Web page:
Riverhead restarts anti-bias task force
Riverhead, N.Y., is restarting its anti-bias task force in order to address a string of violent robberies against Latinos in the town.
Since its inception in 2007, Riverhead's anti-bias task force has met no more than a few times. But town officials and advocates for minorities say the group plans a public meeting later this month in order to discuss what they call a pattern of assaults and robberies directed at Latinos.
Riverhead police say they do not collect statistics on whether a victim is Hispanic or not. Anecdotally, however, officials and advocates say about a dozen Latino men have been assaulted and robbed over the last two months, some of them so brutally that long hospital stays were required.
"I think one of the biggest problems is a lot of Spanish people carry cash with them," said Riverhead Councilman John Dunleavy, who helped organize the resurrection of the task force. "People know about that and they attack them at night and take their money."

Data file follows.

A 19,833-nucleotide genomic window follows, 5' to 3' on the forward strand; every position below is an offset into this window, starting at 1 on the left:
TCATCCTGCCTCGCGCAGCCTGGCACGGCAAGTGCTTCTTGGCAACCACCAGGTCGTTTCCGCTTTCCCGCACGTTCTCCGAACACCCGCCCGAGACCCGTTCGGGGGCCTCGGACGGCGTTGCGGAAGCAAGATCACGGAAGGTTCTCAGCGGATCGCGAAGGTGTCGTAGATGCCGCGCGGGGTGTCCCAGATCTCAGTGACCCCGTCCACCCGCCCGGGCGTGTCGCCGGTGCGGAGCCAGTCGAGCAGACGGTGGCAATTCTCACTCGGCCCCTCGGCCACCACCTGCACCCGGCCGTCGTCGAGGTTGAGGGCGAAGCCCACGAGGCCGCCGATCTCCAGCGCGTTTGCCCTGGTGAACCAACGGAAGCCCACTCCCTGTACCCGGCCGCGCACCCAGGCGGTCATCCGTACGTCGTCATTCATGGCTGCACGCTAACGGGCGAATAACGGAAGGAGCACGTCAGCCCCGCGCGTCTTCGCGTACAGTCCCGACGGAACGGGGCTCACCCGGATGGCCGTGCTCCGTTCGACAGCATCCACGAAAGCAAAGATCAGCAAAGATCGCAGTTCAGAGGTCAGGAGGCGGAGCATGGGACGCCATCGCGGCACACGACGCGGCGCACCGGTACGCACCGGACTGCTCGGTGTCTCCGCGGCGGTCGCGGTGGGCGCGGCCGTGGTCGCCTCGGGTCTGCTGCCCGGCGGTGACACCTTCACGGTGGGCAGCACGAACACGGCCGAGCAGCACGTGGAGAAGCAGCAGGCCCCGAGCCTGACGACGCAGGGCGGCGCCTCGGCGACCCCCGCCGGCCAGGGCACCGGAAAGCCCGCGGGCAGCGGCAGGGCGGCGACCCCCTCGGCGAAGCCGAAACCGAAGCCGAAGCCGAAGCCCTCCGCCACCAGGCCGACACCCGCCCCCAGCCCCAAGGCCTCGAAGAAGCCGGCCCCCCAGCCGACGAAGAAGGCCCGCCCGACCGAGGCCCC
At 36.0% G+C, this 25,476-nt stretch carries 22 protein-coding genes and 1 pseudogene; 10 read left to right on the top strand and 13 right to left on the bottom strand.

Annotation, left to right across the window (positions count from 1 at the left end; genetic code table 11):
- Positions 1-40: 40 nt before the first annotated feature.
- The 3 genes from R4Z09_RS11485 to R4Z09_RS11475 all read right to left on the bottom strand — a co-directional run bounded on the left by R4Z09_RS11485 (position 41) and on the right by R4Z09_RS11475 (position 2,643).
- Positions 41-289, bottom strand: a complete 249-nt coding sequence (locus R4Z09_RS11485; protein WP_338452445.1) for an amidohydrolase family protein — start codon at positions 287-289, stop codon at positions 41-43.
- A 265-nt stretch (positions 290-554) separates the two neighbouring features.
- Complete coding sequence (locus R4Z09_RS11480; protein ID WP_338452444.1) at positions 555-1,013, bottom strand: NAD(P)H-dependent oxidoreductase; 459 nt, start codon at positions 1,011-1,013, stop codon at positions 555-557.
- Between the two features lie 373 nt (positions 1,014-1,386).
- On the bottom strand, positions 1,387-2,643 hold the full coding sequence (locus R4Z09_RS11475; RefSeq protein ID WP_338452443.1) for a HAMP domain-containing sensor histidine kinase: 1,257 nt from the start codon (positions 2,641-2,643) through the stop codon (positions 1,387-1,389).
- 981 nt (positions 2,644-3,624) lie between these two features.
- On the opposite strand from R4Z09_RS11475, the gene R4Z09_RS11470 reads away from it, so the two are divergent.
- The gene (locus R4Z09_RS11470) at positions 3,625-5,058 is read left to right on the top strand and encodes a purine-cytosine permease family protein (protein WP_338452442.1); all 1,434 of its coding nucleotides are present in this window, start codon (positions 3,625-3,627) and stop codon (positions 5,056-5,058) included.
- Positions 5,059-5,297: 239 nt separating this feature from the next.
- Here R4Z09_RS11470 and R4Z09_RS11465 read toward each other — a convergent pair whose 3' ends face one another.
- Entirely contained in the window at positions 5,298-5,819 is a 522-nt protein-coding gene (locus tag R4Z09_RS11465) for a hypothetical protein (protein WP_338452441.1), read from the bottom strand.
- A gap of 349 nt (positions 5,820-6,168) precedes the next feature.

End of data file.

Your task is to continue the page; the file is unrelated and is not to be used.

Dunleavy says that even though most of the attacks appear to be motivated out of opportunity and not hate, the anti-bias task force will meet in order to educate Latinos on preventing these crimes.
Advocates, however, say the meeting will be a opportunity for Latinos to educate police.
"There hasn't been a vehicle where people could come forward and say, 'this happened to me and I need support. I need investigations,'" said Sister Margaret Smyth, director of the North Fork Spanish Apostle, which works closely with migrants from Central and South America.
The attacks have coincided with the distribution of recruiting pamphlets for the Ku Klux Klan in nearby Hampton Bays. Also, last month, a Latino rights group suggested an unsolved murder could be related to a resurgence of the KKK.